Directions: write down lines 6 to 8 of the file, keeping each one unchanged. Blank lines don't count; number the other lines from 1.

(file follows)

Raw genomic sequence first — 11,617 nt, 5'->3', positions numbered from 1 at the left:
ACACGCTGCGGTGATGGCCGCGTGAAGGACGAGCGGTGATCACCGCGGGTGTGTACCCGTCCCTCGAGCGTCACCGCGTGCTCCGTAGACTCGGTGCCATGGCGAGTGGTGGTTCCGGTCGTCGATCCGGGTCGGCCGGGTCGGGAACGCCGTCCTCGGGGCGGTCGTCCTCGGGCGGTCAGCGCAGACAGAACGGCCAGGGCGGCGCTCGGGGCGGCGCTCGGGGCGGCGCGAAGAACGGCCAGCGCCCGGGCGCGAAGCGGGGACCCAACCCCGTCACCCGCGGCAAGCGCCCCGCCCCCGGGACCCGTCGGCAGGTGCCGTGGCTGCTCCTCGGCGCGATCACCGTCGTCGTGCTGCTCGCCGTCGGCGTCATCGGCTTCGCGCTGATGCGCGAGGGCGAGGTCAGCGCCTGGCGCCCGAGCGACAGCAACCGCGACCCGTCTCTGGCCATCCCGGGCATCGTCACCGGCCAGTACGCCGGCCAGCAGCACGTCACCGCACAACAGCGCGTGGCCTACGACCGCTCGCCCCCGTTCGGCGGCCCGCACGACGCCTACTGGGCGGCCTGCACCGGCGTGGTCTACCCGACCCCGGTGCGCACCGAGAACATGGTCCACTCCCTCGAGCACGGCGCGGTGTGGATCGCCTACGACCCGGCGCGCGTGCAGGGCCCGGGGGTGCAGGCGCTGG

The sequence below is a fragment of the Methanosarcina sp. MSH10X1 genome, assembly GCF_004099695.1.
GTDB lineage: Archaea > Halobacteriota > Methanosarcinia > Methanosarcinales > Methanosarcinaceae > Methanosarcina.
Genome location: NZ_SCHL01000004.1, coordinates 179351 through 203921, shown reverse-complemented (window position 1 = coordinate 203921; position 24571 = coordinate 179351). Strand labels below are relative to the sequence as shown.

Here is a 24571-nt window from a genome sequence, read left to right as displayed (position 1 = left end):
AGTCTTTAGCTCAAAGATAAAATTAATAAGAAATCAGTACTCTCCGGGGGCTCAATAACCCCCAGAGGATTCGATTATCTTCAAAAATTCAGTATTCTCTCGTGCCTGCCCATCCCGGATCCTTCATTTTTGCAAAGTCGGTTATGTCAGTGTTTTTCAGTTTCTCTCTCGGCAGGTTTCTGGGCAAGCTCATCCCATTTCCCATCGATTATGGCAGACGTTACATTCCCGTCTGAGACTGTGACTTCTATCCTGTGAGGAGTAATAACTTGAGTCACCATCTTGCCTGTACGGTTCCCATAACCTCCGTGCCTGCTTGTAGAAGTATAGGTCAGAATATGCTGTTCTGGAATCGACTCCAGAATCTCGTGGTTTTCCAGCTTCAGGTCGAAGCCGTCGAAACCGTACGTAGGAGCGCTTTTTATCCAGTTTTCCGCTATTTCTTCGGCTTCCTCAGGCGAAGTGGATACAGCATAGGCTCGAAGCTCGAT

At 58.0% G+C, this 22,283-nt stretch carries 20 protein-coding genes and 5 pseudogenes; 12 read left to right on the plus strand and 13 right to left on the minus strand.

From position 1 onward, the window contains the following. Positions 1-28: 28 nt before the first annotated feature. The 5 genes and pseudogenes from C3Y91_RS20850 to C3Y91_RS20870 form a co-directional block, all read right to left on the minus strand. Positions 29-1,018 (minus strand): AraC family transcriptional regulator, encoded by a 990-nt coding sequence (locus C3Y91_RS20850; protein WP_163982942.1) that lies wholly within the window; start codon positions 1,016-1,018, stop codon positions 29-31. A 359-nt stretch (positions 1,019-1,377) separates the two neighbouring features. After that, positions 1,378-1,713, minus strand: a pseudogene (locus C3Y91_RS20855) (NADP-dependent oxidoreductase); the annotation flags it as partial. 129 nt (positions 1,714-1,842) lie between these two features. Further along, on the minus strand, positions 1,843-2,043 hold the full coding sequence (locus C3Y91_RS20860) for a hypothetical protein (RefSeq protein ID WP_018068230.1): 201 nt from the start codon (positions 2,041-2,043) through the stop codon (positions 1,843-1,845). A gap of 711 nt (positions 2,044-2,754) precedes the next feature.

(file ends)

Here is a 24571-nt window from a genome sequence, read left to right as displayed (position 1 = left end):
AGTCTTTAGCTCAAAGATAAAATTAATAAGAAATCAGTACTCTCCGGGGGCTCAATAACCCCCAGAGGATTCGATTATCTTCAAAAATTCAGTATTCTCTCGTGCCTGCCCATCCCGGATCCTTCATTTTTGCAAAGTCGGTTATGTCAGTGTTTTTCAGTTTCTCTCTCGGCAGGTTTCTGGGCAAGCTCATCCCATTTCCCATCGATTATGGCAGACGTTACATTCCCGTCTGAGACTGTGACTTCTATCCTGTGAGGAGTAATAACTTGAGTCACCATCTTGCCTGTACGGTTCCCATAACCTCCGTGCCTGCTTGTAGAAGTATAGGTCAGAATATGCTGTTCTGGAATCGACTCCAGAATCTCGTGGTTTTCCAGCTTCAGGTCGAAGCCGTCGAAACCGTACGTAGGAGCGCTTTTTATCCAGTTTTCCGCTATTTCTTCGGCTTCCTCAGGCGAAGTGGATACAGCATAGGCTCGAAGCTCGAT

At 58.0% G+C, this 22,283-nt stretch carries 20 protein-coding genes and 5 pseudogenes; 12 read left to right on the plus strand and 13 right to left on the minus strand.